Scientists have a neat little tool they use to read your mind. It’s called fMRI (functional Magnetic Resonance Imaging for those not in the know) and it seems to be everywhere these days. Scientists are using it for everything from looking at your dreams to studying the brains of jazz musicians to IDing the part of the brain that is activated when we get grossed out.
But not everyone believes fMRI studies are all that useful. In fact, one group recently set out to show how the studies, if not done carefully, can be downright misleading. And to do this, they used dead fish.
Scientists scanned the brains of deceased Atlantic salmon with fMRI to teach their colleagues a lesson in data analysis. The Great Beyond, a Nature blog, has the details:
The salmon was presented with a series of photographs, and then asked to determine what emotion the individual in each picture was experiencing. The team then analyzed tiny areas in the brain (voxels – like pixels but for volume) using basic methods for controlling for error. Surprisingly, report the team, “several active voxels were discovered in a cluster located within the salmon’s brain cavity.”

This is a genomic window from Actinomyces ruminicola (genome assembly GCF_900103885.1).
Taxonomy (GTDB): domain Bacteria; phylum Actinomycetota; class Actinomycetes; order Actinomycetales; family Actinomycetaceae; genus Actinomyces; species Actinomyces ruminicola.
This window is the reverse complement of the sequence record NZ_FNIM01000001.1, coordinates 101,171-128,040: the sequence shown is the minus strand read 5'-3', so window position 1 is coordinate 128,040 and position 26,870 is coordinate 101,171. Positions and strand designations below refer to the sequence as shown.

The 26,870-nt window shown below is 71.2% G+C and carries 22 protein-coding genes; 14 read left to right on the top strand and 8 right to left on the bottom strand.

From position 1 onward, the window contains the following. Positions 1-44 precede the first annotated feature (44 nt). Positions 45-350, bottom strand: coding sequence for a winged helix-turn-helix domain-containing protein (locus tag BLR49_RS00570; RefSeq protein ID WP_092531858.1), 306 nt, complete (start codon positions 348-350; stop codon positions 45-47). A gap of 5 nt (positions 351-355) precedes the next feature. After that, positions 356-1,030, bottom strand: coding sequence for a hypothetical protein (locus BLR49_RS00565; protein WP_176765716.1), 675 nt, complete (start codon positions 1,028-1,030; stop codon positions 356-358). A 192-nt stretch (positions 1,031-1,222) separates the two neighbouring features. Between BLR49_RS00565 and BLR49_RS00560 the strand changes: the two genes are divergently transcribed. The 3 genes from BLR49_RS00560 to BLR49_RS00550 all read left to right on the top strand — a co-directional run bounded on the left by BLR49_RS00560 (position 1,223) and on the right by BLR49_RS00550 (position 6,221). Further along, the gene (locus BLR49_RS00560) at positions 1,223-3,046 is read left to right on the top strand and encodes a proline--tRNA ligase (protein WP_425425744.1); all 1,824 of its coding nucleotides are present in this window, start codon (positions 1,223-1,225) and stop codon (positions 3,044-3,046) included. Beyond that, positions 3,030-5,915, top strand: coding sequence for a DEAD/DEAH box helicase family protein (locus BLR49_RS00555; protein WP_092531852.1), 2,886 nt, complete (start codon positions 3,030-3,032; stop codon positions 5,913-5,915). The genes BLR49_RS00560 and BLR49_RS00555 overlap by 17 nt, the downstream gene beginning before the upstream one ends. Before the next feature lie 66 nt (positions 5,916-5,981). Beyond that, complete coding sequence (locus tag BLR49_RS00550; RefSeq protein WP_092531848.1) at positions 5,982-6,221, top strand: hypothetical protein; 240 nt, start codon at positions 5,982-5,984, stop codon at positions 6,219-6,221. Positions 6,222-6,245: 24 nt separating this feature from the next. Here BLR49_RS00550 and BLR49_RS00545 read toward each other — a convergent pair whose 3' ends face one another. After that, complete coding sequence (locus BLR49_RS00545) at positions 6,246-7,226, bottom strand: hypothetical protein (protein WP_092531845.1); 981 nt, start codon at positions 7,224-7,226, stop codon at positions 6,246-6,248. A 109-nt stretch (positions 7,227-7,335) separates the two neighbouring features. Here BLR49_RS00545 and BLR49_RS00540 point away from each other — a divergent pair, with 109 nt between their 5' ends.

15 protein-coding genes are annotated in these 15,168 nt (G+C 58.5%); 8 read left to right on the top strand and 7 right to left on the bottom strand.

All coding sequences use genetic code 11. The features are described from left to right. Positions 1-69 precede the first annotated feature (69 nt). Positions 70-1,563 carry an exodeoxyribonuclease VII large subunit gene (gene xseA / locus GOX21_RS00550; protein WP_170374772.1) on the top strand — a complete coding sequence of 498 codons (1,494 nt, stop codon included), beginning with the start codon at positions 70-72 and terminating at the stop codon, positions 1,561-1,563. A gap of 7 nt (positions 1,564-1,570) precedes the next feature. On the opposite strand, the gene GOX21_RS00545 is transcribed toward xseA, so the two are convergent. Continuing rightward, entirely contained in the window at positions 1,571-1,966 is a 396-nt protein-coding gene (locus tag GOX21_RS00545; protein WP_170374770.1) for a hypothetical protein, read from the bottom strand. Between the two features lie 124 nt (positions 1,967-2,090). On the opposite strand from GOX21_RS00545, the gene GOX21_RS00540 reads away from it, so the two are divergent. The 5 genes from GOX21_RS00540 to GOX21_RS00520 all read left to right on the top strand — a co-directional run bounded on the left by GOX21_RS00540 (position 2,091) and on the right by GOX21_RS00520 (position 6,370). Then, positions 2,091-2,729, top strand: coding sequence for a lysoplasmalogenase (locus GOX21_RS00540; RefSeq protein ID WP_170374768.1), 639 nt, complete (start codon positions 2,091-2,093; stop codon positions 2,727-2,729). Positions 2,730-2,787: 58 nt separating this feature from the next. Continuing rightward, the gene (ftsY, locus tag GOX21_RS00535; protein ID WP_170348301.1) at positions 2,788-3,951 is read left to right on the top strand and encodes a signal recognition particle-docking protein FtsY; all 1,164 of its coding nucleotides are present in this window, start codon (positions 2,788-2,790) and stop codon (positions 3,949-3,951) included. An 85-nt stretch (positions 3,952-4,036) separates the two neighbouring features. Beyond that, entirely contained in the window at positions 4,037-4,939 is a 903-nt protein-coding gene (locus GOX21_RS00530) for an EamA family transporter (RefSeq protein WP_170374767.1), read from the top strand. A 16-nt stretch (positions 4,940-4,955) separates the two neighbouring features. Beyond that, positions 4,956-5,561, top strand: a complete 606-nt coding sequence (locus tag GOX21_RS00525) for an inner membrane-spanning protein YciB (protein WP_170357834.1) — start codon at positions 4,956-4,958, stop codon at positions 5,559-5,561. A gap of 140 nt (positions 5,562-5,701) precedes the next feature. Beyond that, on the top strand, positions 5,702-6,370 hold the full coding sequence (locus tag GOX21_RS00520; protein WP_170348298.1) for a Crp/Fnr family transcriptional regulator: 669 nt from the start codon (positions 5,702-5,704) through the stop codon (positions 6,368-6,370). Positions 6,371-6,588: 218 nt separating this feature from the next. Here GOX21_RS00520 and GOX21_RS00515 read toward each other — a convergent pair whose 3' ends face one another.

Of course the salmon were dead, so there shouln’t have been any activity detected. The point was to highlight the false-positive rate inherent in fMRI studies. More from TGB:
They are making a serious point about the dangers of not taking account of false positives. When you image the brain using fMRI, you’re basically asking whether there is activation in each of thousands of voxels. Because there are so many voxels (130,000 in a typical fMRI scan), “the probability of a false positive is almost certain,” writes Bennett [the study's lead author] in the introduction.
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Image: flickr / denn